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    There were more important things to deal with in 2012. Now, getting back to normal and about to start hitting the trainer so I will be in some sort of shape when the weather gets better.
  9. kenskip1

    kenskip1 Member

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    Next question,A person wants his safety chains sharpened. The chain has the shark fin in front of the raker.You sharpen it for him but he returns saying that it does not cut worth a darn.Did you lower the raker?If the shark fin was in front of the raker how could you lower it?Do you see what I am getting at? A non safety chain is a breeze to sharpen.Adjusting the raker is easy enough however, the safety chains are another ball of wax.Personally I would get some time sharpening some of your own chains before you try and do others.Best of luck with your grinder, Ken
  10. Ralphie Boy

    Ralphie Boy Minister of Fire

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    Maybe suggest a non-safety semi or full chisle;?
  11. fabsroman

    fabsroman Minister of Fire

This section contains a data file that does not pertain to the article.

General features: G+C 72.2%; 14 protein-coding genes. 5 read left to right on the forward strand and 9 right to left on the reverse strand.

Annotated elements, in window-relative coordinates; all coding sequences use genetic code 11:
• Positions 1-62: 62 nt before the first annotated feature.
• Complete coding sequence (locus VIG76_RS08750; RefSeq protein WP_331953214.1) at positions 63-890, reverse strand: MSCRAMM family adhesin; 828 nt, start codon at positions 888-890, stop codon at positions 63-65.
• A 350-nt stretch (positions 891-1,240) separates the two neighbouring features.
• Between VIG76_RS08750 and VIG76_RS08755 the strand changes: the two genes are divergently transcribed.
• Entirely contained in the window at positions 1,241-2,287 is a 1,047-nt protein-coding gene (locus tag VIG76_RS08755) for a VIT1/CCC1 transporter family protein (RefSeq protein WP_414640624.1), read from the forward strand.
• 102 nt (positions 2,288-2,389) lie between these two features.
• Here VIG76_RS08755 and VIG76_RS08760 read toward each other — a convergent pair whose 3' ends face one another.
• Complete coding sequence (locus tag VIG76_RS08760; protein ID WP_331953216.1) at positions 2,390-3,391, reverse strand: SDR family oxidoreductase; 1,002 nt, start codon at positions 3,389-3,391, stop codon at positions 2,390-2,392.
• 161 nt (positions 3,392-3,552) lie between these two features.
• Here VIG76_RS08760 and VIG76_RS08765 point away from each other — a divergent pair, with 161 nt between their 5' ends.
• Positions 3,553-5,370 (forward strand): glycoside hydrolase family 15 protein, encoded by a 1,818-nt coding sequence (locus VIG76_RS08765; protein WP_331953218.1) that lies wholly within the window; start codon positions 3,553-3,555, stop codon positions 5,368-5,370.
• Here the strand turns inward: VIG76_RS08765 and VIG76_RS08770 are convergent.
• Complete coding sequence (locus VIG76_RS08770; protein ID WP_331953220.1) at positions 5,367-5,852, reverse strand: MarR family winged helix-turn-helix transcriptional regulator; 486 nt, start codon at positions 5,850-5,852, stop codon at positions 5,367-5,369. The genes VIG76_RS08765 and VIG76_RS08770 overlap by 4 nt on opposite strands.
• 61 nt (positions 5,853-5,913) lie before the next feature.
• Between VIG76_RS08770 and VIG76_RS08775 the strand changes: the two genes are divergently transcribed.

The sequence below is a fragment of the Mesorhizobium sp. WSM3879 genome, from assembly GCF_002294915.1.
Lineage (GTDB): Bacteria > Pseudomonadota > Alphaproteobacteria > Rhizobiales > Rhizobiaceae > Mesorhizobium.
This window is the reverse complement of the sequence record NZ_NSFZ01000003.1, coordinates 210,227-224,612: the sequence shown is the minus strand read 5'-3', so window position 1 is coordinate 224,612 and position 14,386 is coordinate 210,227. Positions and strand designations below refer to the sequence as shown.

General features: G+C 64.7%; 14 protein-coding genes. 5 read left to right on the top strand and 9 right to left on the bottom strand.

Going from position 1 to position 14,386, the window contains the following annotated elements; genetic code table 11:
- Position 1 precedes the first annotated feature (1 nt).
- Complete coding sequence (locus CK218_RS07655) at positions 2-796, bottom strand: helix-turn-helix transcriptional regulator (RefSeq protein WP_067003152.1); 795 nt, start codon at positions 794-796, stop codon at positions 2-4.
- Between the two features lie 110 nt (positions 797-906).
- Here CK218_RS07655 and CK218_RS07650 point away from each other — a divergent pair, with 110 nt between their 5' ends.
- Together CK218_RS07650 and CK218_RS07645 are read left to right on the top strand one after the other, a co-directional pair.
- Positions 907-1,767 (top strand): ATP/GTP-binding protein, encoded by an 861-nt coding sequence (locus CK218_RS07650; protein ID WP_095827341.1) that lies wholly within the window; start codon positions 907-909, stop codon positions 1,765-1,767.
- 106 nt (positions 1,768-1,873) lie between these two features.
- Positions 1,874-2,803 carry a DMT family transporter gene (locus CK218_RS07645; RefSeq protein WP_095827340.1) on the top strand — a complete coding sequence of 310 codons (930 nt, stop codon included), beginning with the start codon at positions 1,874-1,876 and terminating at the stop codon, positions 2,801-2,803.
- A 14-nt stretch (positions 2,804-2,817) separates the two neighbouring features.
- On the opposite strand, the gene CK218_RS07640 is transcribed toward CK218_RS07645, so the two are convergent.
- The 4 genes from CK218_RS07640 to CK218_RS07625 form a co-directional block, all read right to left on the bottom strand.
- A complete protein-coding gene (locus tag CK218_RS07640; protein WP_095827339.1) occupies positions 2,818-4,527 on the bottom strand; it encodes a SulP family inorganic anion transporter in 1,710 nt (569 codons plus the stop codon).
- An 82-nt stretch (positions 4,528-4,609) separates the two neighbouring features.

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    Yeah, I am about to file down the shark fins on my safety chains so I can get them out of the way. Or, at least file them down as I file down the depth gauge. Would that be a bad idea?
  12. amateur cutter

    amateur cutter Minister of Fire

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    Compare the height to the actual raker. I think you'll find that it's quite a bit lower already. usually any anti kickback device is well below the cutter's minimum height. They slow the cut speed because they limit the depth the chain cutter can achieve while it porpoises through the wood. The more space taken up between the cutters the less distance the cutter has to gouge into the wood. My .02 worth. A C
    Boog and kenskip1 like this.
  13. Boog

    Boog Minister of Fire

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    I picked up several like new 3/8 16" "full" safety chains with one of the saws I traded for. I aggressivly ground down the long "shark fins" and rakers too, took maybe a 1/3 off them, on the first chain I tried. It seems to cut very nice with the 031AV, has enough power to move it along. Just make sure whatever saw you are using it on can pull your more aggressive finished product!
  14. Boog

    Boog Minister of Fire

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    I would not "significantly" modify someone else's safety chains. Its one thing to do it for yourself, another to do it "commercially" to someone else's chain. Might be opening yourself up to liability issues. I'd go with Ralphie Boy's suggestion above here.
  15. Butcher

    Butcher Minister of Fire